News Ag Law & You: Liability for Loose Livestock

Ag Law & You: Liability for Loose Livestock

Ag Law & You: Liability for Loose Livestock
July 5, 2023 |

Compiled by Caleb Currie, Ag Law Pathway Intern

The cows are out.”

That’s a phrase no farmer wants to hear, as any situation involving escaped livestock can be bad for all involved — from the farmer to law enforcement to those who live or are traveling nearby.

For the farmer, loose livestock can present a variety of problems. This includes being potentially liable for damage livestock may cause while trespassing. Loose livestock can also be subject to injury or total loss. Farmers may even face criminal liability for failing to contain their livestock. 

Alabama law recognizes a range of mental states that in the civil context can result in liability. In the criminal context, these can result in culpability. Generally, the mental states range from negligent to willing or knowing. Negligent is the lowest standard; willing is the highest.

The Alabama Supreme Court has held that willfulness requires knowledge and consciousness that an injury is likely to result from the action — or lack of action.

In the context of loose livestock, the court has ruled that in addition to knowing or willing the livestock to be on the road, the owner must have actually put the animal on the road.

Alabama is a “fence-in” state. This means livestock owners are obligated to keep livestock fenced in on their owned or leased property. Alabama has codified this requirement with Ala. Code §3-5-3. Additionally, owners of trespassing livestock running at large are specifically liable for damage caused to crops, trees, shrubs and flowers.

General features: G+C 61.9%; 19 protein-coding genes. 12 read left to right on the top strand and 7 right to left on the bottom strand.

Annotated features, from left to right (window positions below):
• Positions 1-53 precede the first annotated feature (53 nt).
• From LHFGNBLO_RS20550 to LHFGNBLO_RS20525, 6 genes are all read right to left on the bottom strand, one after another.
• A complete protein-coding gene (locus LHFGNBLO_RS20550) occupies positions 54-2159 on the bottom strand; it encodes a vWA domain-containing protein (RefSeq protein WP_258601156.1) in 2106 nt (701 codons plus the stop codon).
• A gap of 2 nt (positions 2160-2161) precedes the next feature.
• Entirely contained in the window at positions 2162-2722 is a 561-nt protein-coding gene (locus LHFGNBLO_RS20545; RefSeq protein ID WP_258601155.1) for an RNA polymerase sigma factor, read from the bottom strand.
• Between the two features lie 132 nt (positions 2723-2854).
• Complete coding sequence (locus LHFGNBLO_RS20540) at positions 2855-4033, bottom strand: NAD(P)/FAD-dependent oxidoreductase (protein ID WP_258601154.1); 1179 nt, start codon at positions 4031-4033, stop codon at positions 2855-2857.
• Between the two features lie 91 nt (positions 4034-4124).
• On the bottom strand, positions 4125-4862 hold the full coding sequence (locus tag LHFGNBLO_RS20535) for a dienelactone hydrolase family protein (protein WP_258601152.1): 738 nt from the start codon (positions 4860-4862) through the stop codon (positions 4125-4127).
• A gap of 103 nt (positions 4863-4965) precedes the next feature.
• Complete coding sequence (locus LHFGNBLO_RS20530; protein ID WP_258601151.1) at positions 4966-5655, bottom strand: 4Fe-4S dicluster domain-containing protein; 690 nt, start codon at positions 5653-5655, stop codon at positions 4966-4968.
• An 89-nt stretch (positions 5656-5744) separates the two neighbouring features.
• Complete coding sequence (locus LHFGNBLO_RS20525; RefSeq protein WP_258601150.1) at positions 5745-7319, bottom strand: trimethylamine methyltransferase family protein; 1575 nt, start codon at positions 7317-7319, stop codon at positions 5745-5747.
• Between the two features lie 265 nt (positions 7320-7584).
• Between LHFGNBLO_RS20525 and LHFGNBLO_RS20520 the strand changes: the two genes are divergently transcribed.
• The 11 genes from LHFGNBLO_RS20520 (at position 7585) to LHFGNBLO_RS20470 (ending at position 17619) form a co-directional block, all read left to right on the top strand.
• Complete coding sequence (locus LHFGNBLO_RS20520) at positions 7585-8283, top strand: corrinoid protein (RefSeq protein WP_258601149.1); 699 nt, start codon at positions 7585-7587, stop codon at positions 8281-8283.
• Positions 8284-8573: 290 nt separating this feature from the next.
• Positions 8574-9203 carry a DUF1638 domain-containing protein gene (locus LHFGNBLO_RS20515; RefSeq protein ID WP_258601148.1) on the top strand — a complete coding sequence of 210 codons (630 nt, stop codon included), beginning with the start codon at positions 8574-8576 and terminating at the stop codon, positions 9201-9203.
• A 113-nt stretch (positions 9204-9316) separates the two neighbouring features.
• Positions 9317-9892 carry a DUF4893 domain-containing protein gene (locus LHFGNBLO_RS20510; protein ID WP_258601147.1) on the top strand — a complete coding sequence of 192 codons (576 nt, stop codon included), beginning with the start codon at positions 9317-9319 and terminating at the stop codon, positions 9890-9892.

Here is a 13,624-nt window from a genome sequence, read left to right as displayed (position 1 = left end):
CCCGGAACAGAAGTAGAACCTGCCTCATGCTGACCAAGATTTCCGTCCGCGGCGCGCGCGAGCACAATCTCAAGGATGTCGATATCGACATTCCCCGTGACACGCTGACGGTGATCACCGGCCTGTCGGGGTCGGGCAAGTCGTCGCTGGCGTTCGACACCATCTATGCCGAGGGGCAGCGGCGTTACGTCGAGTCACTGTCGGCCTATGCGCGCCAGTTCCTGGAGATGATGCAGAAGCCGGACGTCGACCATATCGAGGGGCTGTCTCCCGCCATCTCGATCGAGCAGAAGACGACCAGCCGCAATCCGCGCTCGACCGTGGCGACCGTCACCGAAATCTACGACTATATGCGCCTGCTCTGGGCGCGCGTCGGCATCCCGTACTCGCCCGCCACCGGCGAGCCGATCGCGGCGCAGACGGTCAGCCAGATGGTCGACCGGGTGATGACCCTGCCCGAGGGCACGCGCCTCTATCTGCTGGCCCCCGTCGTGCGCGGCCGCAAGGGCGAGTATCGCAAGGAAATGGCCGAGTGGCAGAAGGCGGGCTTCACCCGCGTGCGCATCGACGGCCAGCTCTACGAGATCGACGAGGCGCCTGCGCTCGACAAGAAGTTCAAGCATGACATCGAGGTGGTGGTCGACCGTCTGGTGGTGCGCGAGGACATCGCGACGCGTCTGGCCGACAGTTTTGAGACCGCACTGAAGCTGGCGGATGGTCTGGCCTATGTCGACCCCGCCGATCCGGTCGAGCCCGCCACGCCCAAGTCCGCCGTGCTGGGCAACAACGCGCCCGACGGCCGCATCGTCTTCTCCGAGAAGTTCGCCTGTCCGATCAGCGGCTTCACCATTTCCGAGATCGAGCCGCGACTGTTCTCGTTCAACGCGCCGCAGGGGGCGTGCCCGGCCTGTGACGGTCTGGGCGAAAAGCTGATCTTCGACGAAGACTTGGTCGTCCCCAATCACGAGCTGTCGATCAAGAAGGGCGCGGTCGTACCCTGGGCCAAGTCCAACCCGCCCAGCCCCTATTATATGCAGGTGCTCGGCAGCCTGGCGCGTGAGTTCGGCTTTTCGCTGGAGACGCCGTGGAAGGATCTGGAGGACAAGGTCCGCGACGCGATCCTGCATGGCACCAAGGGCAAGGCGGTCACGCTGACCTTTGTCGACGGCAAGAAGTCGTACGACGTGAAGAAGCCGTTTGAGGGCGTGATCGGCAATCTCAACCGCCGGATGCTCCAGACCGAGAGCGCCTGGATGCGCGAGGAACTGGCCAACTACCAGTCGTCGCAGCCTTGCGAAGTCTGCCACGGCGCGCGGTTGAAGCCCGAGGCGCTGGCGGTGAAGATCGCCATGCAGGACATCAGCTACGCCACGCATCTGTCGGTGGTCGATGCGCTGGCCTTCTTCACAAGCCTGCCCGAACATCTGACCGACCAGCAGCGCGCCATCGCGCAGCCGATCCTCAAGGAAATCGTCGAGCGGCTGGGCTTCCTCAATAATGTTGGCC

However, Alabama law also protects farmers. Livestock owners’ liability is limited when the livestock causes a collision on a road. To recover against the owner of livestock, an individual must prove the owner knowingly or willfully placed livestock on the road where the collision occurred.

Following the precedent laid out in 2018 through Brewer v. Atkinson, 262 So.3d 663, a farmer is protected from liability for livestock on the road unless it is proven the farmer knowingly or willfully placed the livestock on the road. 

Ala. Code § 3-5-2 states it is unlawful for the owner of livestock to “knowingly, voluntarily, negligently or willfully” permit livestock to run at large or loose in the state, either upon the premise of another or public lands, highways, roads or streets. A livestock owner who knowingly or willfully permits this to happen could be guilty of a misdemeanor.

While Ala. Code § 3-5-2 and § 3-5-3 are statewide in application, municipalities may enact their own criminal ordinances within their jurisdiction and generally are free to prescribe the necessary mental state to be guilty of a crime.

However, a recent amendment to this Alabama law prohibits a municipality from adopting a mental state different from the state statute. 

Despite this robust protection, farmers should continue to exercise the utmost caution when dealing with livestock near roadways. It is in the best interest of the livestock owner to ensure all animals are properly contained and accounted for. 

The material presented above is for educational purposes only. The content does not constitute legal advice. If readers require specific advice or services, a lawyer or other professional should be consulted.

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